An Oct. 23 Metro article about the Virginia House of Delegates race between Del. Jeffrey M. Frederick (R-Prince William) and Prince William County Supervisor Hilda M. Barg (D-Woodbridge) incorrectly reported Frederick's age and place of business. Frederick, 30, is the founder and chief executive of GXS Strategies. (Published 10/25/2005)

When Democratic presidential candidate John F. Kerry carried several precincts in eastern Prince William County last year, state Democrats noticed and decided it was time to try to wrest a House of Delegates seat from Republican control.

Gov. Mark R. Warner (D) and the Democratic House Caucus tapped popular, longtime Supervisor Hilda M. Barg (D-Woodbridge) to run against Del. Jeffrey M. Frederick, a conservative freshman who upset 17-year incumbent John A. "Jack" Rollison III in the 2003 Republican primary and later coasted in winning the general election.

Kerry's healthy showing in the 52nd District -- he won one precinct by 69 percent -- and Barg's powerful name-recognition have turned what could have been a routine reelection bid by Frederick into a bitter battle between the two parties and what insiders call a race between "two incumbents."

The election has drawn attention from Warner and former House majority leader Rep. Tom DeLay (R-Tex.) as the Democrats try to gain a seat in a county where two state senators and three local officeholders, including Barg, are Democrats. Meanwhile, the GOP is trying to stave off a loss in a county where the demographics are changing quickly amid an influx of former Fairfax County residents and Central American immigrants.

"It's always difficult to face an incumbent," said Rick Coplen, chairman of the Prince William County Democratic Committee. "But this is perceived as a very winnable seat."

Brian Murphy, chairman of the county Republican Committee, acknowledged the increasingly Democratic leanings of the district, which includes populous Woodbridge, but he said Frederick is not an ordinary candidate.

"Unfortunately, they can't match the grass-roots energy" of Frederick, Murphy said.

Frederick, 28, is chief executive and founder of GSX Strategies, which uses Internet technologies for political groups and governments. When he ran against Rollison, he made the controversial move of claiming the domain "," making it impossible for Rollison to use it.

Frederick, who grew up in Fairfax County and moved to Prince William five years ago, said he has knocked on more than 15,000 doors.

He said he knows that he is a target of the Democrats. "Out of 12 freshman Republicans and Democrats, I was the only one to vote against the governor's budget," he said.

Barg, 72, is a rarity in today's fast-growing county -- a Prince William native, raised on the eastern end's Cherry Hill Peninsula in a big, well-known family of 11 children.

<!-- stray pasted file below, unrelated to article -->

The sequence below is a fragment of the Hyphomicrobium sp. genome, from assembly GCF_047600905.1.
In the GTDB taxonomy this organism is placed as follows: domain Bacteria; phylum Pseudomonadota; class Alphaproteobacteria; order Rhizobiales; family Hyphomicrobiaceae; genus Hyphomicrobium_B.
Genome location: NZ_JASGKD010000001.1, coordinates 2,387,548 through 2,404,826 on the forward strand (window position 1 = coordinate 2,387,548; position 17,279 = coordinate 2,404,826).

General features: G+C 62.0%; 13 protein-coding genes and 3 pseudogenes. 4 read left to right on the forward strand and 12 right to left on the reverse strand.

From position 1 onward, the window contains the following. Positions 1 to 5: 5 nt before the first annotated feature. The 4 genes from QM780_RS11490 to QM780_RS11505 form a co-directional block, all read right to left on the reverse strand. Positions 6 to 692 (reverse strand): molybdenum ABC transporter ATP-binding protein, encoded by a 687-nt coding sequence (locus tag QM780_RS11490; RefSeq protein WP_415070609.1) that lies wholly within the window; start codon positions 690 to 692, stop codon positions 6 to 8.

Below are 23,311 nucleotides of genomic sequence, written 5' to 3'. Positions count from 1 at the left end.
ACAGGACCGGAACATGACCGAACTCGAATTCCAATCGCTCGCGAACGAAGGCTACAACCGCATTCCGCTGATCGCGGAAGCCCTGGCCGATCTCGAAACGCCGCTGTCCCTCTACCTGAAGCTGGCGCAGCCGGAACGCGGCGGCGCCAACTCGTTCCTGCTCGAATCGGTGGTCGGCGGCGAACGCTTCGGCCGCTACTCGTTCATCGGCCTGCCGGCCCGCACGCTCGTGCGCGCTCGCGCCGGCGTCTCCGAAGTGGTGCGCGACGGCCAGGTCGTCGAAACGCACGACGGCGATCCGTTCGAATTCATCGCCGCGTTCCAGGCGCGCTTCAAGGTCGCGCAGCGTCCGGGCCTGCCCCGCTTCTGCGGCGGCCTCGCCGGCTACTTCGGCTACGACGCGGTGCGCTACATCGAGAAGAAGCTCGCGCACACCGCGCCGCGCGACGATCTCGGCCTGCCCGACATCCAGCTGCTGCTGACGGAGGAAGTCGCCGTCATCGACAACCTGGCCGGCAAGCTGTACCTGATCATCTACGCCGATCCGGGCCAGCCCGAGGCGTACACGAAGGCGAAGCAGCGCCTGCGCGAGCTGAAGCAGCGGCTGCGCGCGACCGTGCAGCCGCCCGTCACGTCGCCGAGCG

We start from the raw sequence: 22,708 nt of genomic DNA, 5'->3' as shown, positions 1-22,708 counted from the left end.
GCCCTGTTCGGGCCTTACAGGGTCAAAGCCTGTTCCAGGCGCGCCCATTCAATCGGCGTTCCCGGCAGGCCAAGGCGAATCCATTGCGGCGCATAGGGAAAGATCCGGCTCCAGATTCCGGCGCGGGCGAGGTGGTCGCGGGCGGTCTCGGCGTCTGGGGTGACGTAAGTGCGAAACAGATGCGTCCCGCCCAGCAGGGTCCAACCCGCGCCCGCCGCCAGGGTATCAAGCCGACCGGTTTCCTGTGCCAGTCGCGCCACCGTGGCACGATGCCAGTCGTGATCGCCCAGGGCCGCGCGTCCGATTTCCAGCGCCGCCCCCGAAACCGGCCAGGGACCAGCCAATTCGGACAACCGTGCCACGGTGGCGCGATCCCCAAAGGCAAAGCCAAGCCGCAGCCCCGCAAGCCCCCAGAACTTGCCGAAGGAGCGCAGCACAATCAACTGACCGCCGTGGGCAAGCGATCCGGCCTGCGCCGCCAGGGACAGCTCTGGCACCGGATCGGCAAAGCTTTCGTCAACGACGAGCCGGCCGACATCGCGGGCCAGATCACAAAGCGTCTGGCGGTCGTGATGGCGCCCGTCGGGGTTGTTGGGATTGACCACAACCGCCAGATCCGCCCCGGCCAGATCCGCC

As the owner of two popular shoe stores and a beauty salon, Barg was tapped to run for supervisor in 1987 and has held the office since then.

Barg and Frederick have focused their campaigns on immigration and transportation.

Last year, two dozen Latino day laborers were arrested and charged with loitering in front of a 7-Eleven in Woodbridge. The roundup spotlighted the county's split between supporters and opponents of immigrants, especially at town hall meetings that Barg organized to encourage dialogue. She also set up a task force on day laborers that later recommended that the county consider using public dollars to fund a center.

Barg, who was on the task force, said that the recommendation was not a directive and that she does not support tax dollars for a center.

Frederick, who is of Colombian descent and often notes that he is the legislature's only Latino, has accused Barg of stealing his ideas on immigration, even in her campaign materials. "I guess imitation is a form of flattery. She likes it so much she copied it," he said.

Barg said she was insulted. "I don't have to steal Jeff's literature," she said.

She also questioned Frederick's support of allowing illegal immigrants to attend Virginia state colleges.

Frederick said that Barg has lied about his position on the issue. Frederick said he does not support in-state tuition for illegal immigrants. In the past, he has said he does not support in-state tuition but supports open campuses.

On transportation, Frederick said that Barg and the Board of County Supervisors have helped increase congestion by voting for more development.

Barg said that Frederick tries to take credit for transportation improvements funded by the state budget that he opposed.

Their nonstop attacks on each other are noticeable to drivers along Route 1, which has become strewn with campaign signs big and small.

Denny Daugherty, a local Republican leader who has steered the party toward becoming more conservative, said the campaigns have been spirited. But he questioned why the Democrats have not been able to evolve and had to turn to a veteran like Barg to challenge Frederick. "They have been unsuccessful in bringing new candidates," he said.